In my last post I said I wouldn’t need grain filler on the baseboards I removed from the wall because I used the card scraper to strip them of their shellac. When I sanded them lightly to smooth them out before finishing, I noticed some areas that sanding dust was setting in the grain so I decided I need to go ahead and grain-fill, which I did with Timbermate. I let it dry and sanded it lightly, cleaned it off with a tack rag and then applied Waterlox on top letting it dry overnight. They came out looking nice and smooth. I put on several layers of dewaxed garnet shellac and still had to sand back to keep it smooth, though much less than if I didn’t fill the grain. I think had I used any other finish than shellac, I wouldn’t of had to sand back at all except for the final.
I have tried the Behlens grain filler (solvent-based) a long time ago and it was such a pain and dried really hard and took so much sanding that I ended up stripping it back and started over without filling the grain.
There are very little reviews out there about Timbermate wood filler as of this posting. Charles Neil (woodworker) has posted on some message boards that he likes it and uses it. He likes it because he says it doesn’t shrink because it uses silica as a base instead of gypsum. I think it depends on how much you thin it down. If there is a lot of water in it, I would think it would have to shrink some as it dries.
I was taken in by the commericals on YouTube. I paid $18 for a quart of Timbermate plus $11 for shipping. I thought that was really a lot. I just checked Behlen’s water-based filler price and it was about the same. And Behlens solvent-based is almost $24 a qt. Wow, that’s a lot. I don’t remember how much it was when I bought it several years ago. I’m trying to find products that do the job at a reasonable cost. After all, we have a whole house to do. After my quart of Timbermate is used up, I’m going to try this plaster method again, below. There are also photos below.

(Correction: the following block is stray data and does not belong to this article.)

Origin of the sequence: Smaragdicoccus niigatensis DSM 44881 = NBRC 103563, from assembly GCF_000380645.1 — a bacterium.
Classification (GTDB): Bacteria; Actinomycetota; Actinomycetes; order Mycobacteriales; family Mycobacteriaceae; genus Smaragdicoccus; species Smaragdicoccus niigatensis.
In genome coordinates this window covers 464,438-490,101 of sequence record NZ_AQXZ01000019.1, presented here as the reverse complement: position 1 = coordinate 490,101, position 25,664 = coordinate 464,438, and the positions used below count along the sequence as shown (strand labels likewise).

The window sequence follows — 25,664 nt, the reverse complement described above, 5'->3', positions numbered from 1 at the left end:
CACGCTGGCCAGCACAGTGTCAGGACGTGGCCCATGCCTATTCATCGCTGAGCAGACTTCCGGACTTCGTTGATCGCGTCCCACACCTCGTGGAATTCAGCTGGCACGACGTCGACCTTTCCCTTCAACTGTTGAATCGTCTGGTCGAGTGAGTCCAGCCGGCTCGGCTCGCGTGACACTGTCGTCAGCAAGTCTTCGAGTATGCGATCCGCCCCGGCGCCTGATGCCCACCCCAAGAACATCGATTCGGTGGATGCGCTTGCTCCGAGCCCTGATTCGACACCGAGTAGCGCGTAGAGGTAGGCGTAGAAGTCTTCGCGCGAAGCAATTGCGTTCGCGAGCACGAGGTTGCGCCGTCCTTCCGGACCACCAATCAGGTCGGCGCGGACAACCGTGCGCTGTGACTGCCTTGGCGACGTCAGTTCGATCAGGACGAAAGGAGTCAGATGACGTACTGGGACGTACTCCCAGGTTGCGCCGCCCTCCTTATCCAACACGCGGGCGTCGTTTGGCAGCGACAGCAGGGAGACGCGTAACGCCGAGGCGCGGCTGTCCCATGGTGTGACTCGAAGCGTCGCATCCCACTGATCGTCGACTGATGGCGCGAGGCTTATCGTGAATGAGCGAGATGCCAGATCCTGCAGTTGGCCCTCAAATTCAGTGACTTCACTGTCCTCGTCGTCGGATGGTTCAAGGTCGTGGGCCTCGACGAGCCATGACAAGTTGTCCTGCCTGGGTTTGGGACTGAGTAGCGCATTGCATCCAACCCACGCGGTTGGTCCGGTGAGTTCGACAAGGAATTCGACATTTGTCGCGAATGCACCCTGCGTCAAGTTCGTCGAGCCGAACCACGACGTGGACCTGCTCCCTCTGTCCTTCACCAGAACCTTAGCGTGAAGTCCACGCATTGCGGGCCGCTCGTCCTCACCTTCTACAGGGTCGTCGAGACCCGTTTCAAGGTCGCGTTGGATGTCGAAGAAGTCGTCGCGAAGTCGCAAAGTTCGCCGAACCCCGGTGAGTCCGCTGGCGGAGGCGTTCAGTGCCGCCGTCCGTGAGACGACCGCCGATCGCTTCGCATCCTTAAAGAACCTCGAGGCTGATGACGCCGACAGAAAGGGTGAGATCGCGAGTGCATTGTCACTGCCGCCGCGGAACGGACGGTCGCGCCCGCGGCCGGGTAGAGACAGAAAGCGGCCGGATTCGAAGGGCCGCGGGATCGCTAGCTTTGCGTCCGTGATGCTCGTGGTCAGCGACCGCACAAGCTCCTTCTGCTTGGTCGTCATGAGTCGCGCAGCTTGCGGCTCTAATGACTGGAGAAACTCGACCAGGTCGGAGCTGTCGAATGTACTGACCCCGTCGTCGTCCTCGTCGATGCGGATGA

I read about how they used plaster of paris in the “olden days” to fill the grain. So after the bad experience with the solvent-based grain filler (this was years ago,) I tried it on one of my window sills. It was easy to put on and squeegee off. It will clog your sink up so don’t pour leftovers down the drain. It is super cheap and can buy it just about anywhere. I was disappointed as it dried white in the pores and didn’t take the shellac color hardly at all. If the right amount of color or dye had been added, it probably would have worked good. The window sill still has light pores and redoing it is on my to-do list. It works good for these people at the link below.
When researching online, I found this website that finishes pianos in the UK.
They use plaster of paris as a grain filler but color it. Boy, would that be cheaper to use. Of course the secret to using that would be getting the color to be a little darker than the color of the finish so it would look natural. That would take some experimenting because it wouldn’t show the end result color until it was dried and the finish put on. You’d have to buy some kind of water-based tinting pigments to add to it.
Here is my experience with the plaster of paris. I only put the plaster on the bottom sill. If the color had been right, it filled the grain nicely. You can see the open grain on the sides of the window woodwork. I enlarged the areas where the arrows point for detail.
In this detail photo you can see the pores and grain are not filled. (above)
Here the pores and grain are filled but they appear light because I didn’t add dye to the plaster. It looks almost like the effect when you put on a “pickled” finish. I think it would work well if the color was right as you can see how well it turned out in the photos of the piano maker in the link above. And best of all, I remember it as being easy to do.